April 07, 2023
46 per cent of doctors joining the NHS in England in 2022 came from abroad, outnumbering the number of students who enrolled in medicine courses in England in the 2022-23 academic year. This means that within the next few years, the majority of new doctors joining the NHS in England will be foreign nationals.
In 2022, 12,148 doctors with a foreign nationality joined the NHS in England compared with 13,516 British doctors. This is 73 per cent more than the number of British students who enrolled to train as doctors in English medical schools in the 2022-23 academic year.
In the same year, over 10,000 applicants were turned away from studying medicine at university, often irrespective of their grades, due to a stringent funding cap. This despite a need for between 5,000 and 11,000 more trainees to be taken on per year.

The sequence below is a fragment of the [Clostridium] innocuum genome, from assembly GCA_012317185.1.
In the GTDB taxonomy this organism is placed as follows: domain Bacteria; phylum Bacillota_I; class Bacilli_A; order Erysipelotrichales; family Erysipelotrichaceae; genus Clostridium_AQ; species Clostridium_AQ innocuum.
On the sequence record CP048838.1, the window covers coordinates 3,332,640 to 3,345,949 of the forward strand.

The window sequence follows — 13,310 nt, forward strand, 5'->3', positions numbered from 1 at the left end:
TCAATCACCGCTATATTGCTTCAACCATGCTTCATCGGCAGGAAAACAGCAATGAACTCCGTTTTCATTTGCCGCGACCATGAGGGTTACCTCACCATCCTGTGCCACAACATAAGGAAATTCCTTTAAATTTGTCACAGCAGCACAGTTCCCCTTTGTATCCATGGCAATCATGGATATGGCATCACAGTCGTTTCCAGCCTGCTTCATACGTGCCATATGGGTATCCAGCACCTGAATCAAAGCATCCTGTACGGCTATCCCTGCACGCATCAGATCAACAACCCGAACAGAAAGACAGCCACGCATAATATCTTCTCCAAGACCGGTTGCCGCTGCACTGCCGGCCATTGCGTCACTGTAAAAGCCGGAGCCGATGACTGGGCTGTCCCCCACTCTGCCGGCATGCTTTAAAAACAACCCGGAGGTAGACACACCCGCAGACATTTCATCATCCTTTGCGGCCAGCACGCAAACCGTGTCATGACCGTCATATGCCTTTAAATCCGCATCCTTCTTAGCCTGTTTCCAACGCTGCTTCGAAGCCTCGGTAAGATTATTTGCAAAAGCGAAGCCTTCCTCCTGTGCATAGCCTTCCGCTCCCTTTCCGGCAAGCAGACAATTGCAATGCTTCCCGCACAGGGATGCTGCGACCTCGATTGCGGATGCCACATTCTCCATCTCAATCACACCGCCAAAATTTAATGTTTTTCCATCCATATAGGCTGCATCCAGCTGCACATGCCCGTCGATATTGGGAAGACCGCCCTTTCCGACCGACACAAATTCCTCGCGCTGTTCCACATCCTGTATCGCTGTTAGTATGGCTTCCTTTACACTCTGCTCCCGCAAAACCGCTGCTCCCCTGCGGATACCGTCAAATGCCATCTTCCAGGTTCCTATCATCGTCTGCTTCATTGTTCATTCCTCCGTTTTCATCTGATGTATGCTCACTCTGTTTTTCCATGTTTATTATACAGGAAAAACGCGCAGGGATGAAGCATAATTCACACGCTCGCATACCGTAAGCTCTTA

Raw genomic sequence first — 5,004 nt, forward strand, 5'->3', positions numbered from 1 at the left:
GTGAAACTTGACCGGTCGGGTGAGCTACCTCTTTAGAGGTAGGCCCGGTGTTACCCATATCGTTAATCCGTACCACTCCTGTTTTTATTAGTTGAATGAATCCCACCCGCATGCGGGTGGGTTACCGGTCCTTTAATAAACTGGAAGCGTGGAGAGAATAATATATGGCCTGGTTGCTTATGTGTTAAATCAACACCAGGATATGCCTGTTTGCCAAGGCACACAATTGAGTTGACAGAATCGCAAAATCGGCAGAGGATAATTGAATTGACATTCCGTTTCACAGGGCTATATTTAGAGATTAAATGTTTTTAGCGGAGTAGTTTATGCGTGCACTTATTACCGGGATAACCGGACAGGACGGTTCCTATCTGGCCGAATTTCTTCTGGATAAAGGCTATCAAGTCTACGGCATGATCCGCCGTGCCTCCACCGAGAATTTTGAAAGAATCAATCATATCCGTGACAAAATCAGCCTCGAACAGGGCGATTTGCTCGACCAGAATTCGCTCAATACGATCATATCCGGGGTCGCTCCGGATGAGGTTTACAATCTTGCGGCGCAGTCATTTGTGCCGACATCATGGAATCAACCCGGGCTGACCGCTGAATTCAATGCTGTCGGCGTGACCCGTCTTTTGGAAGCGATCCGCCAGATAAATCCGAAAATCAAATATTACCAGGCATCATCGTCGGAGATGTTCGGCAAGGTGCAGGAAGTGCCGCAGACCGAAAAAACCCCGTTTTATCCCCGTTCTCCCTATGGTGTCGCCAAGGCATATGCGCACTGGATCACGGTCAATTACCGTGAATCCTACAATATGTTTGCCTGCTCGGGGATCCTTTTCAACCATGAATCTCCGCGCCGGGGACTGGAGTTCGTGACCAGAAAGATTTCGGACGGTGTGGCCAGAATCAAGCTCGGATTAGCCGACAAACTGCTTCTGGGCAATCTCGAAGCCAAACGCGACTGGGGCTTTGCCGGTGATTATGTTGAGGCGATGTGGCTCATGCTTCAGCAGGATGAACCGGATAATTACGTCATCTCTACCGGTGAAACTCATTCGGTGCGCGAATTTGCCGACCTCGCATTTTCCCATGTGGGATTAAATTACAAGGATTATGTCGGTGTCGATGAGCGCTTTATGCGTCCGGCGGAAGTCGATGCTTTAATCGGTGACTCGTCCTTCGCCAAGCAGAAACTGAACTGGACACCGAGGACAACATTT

At a cost of about £427 million, the government could increase medical training places available to British students in the next academic year by 1,500 places by returning funding to 2021-22 levels and ensuring all available places are filled by British rather than overseas students.
Commenting, Jeremy Hutton, Researcher at Migration Watch UK said:
That the government have failed to increase the number of funded training places while demand has grown is nothing short of a dereliction of duty.
It is one thing to recruit foreign doctors to fill short-term needs, it is another to rely on them long-term instead of training up future doctors here in Britain, and now we’re hiring more doctors from overseas than we’re even bothering to train.